It doesn’t assume I’ve got a car – I do but it’s at home in Surrey – but gives me a clear list of route, time, cost and calorie-burning options from Tube, bus, walking, cycling or hailing a cab (black or minicab); so I know how much a taxi will cost at 4am when we wander out of Rumpus or how long the next nightbus will be, and can choose accordingly.

The app even gives me an route I could take to avoid the rain and the ensuing hair disaster if I’ve forgotten my umbrella. And it can find me the nearest bus-stop if I don’t know where I am. And occasionally it lets me see the direct route over London that Boris Johnson would take if he was thrown by a catapult or teleported, which can be cheering when you’re cursing his befuddled face because the next 38 to Dalston is stuck in the traffic treacle that is the West End. Again.

The reason why Citymapper is so wonderful is that it’s focused on two tasks: interpreting live information about London’s transport network and presenting that in a clear way that even a West End hen party could understand. Most of the information is taken from public sources such as TfL’s Route Planner – what the app does is mix this in with other data sources and present it in a way that’s much easier to understand than looking at multiple apps (and than the TfL mobile website).

Many of today’s best apps do this. They pull in information from a range of free and licensed sources, plus where you are, where you’ve been and what you’ve done. Tell the app what you want and it sifts the information to make it usable.

Dumb Ways to Die

Dumb Ways to Die is the probable overall winner. It’s an animated video (with super-catchy song, above), site and now app about rail safety that went truly viral worldwide – and helped save lives.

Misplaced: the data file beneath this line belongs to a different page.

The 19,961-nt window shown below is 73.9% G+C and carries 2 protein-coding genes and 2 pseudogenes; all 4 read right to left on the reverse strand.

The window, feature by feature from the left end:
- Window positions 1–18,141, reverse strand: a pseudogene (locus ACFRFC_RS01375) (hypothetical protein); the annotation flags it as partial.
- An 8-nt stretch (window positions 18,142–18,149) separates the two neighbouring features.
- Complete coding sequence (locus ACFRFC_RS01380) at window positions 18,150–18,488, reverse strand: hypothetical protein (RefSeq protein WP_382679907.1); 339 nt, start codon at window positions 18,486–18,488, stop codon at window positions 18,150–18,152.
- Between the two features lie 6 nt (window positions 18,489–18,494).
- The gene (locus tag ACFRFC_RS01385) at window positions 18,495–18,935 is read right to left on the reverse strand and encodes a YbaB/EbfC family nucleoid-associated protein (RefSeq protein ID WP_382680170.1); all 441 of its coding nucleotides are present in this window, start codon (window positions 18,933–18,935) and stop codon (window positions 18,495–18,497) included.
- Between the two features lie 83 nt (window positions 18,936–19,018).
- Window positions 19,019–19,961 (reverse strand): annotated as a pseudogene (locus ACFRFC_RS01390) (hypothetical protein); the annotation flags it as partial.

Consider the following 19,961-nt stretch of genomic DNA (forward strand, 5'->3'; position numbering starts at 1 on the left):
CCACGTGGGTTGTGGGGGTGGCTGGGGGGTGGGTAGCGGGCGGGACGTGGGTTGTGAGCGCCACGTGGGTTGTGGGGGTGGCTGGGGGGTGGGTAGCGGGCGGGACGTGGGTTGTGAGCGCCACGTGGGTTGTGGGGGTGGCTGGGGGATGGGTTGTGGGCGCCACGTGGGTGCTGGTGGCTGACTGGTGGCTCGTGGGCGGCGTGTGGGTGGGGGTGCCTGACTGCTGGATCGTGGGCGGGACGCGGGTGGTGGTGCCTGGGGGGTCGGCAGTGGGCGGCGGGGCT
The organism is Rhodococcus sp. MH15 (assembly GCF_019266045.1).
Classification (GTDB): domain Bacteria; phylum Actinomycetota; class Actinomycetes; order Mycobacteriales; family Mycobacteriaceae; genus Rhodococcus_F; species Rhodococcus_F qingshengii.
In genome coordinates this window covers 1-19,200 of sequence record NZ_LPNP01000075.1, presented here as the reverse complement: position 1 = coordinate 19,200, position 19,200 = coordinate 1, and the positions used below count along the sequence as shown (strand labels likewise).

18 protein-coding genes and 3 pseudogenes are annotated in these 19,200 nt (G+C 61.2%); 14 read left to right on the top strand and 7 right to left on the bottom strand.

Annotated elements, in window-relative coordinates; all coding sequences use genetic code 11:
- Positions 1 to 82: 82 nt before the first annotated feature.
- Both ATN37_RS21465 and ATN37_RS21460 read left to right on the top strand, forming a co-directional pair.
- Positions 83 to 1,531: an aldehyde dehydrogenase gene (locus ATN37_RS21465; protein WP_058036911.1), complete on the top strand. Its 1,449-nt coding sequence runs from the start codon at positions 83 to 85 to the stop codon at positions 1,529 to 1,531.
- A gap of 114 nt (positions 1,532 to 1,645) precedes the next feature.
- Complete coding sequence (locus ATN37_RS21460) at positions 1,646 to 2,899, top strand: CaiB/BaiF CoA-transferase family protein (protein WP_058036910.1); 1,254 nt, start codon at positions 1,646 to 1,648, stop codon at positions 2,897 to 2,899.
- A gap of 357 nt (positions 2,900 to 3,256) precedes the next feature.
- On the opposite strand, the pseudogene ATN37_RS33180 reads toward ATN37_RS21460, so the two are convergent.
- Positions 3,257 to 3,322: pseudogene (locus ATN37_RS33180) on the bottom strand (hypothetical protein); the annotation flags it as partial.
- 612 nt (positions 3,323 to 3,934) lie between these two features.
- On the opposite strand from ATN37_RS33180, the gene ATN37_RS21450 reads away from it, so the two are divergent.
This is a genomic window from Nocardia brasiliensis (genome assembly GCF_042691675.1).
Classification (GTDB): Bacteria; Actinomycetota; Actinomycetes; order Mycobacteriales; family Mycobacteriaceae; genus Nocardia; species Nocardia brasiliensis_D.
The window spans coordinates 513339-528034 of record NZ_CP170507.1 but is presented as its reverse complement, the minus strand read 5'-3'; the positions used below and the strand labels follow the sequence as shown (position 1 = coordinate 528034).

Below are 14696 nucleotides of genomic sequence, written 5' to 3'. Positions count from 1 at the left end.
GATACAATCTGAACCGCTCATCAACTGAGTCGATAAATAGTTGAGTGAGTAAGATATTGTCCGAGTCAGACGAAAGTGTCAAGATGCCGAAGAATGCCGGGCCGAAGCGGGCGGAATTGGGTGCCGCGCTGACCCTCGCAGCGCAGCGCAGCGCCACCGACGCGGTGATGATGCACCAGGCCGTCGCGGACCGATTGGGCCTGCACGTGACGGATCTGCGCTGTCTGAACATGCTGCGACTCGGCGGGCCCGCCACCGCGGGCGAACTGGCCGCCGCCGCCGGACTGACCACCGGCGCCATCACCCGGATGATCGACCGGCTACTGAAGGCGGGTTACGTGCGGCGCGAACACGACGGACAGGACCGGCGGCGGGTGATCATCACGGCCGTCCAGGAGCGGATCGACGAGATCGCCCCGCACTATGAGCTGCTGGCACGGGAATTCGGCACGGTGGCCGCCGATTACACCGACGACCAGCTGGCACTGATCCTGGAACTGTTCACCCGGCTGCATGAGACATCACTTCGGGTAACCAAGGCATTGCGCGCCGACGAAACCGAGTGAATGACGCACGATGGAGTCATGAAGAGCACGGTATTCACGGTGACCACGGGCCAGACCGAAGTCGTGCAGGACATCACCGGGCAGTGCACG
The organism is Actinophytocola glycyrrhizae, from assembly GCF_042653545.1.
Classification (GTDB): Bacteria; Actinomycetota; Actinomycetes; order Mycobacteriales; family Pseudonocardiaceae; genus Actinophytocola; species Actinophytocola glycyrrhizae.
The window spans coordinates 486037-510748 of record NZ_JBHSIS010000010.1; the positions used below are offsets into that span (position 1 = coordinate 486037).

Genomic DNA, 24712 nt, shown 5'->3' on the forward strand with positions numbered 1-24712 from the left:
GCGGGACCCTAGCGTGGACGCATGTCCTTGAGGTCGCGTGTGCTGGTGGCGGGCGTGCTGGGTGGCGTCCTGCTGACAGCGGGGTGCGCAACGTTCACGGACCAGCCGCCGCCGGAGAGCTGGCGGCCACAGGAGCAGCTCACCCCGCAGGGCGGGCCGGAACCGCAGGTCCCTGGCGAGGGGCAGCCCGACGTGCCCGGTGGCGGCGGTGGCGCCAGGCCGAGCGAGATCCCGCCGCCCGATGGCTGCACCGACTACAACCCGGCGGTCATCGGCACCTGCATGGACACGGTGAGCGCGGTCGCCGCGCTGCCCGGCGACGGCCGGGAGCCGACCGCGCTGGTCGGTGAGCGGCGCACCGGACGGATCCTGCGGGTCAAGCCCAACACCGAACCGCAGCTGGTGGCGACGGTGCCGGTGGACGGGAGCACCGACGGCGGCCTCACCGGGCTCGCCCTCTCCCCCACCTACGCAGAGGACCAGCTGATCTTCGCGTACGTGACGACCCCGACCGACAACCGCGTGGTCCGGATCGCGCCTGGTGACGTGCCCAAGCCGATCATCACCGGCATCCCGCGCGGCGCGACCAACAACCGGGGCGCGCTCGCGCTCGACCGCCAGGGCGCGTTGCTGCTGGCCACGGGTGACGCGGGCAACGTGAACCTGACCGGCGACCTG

Dumb Ways to Die was created for a New Zealand railway by McCann Melbourne, but it went truly viral worldwide – garnering over 68 million views to date and press coverage that combined its creators equate to over $500 million of bought media. Before the interview, I mentioned the campaign to my 14-year-old stepdaughter thinking she’d enjoy it – but she’d already heard it last year, got the song stuck in her head and so had many others at her school.

Most importantly, the railway Metro Trains saw a 30% drop in near-miss accidents – and its impact on rail safety around the world can only be guessed at.

Nest Protect

Nest Protect is a smoke alarm that connects to your home Wifi network and contacts your phone if it detects smoke or carbon monoxide, wherever you are. It’s best known though because its creator Nest Labs is in the process of being bought by Google for $3.2 billion – though the Protect is not Nest Labs only product, as it also has a thermostat which is similar to the Hive that British Gas is offering in the UK.

The Nest Protect is also the poster child for the Internet of Things, a growing trends for hardware devices that connect to the Internet to improve their purpose. As you’d expect there’s a lot of hyperbole around this, but as with other markets, those things that fill a need will succeed: those that make your life better or easier or give you psychological pleasure or reassurance.

Oculus Rift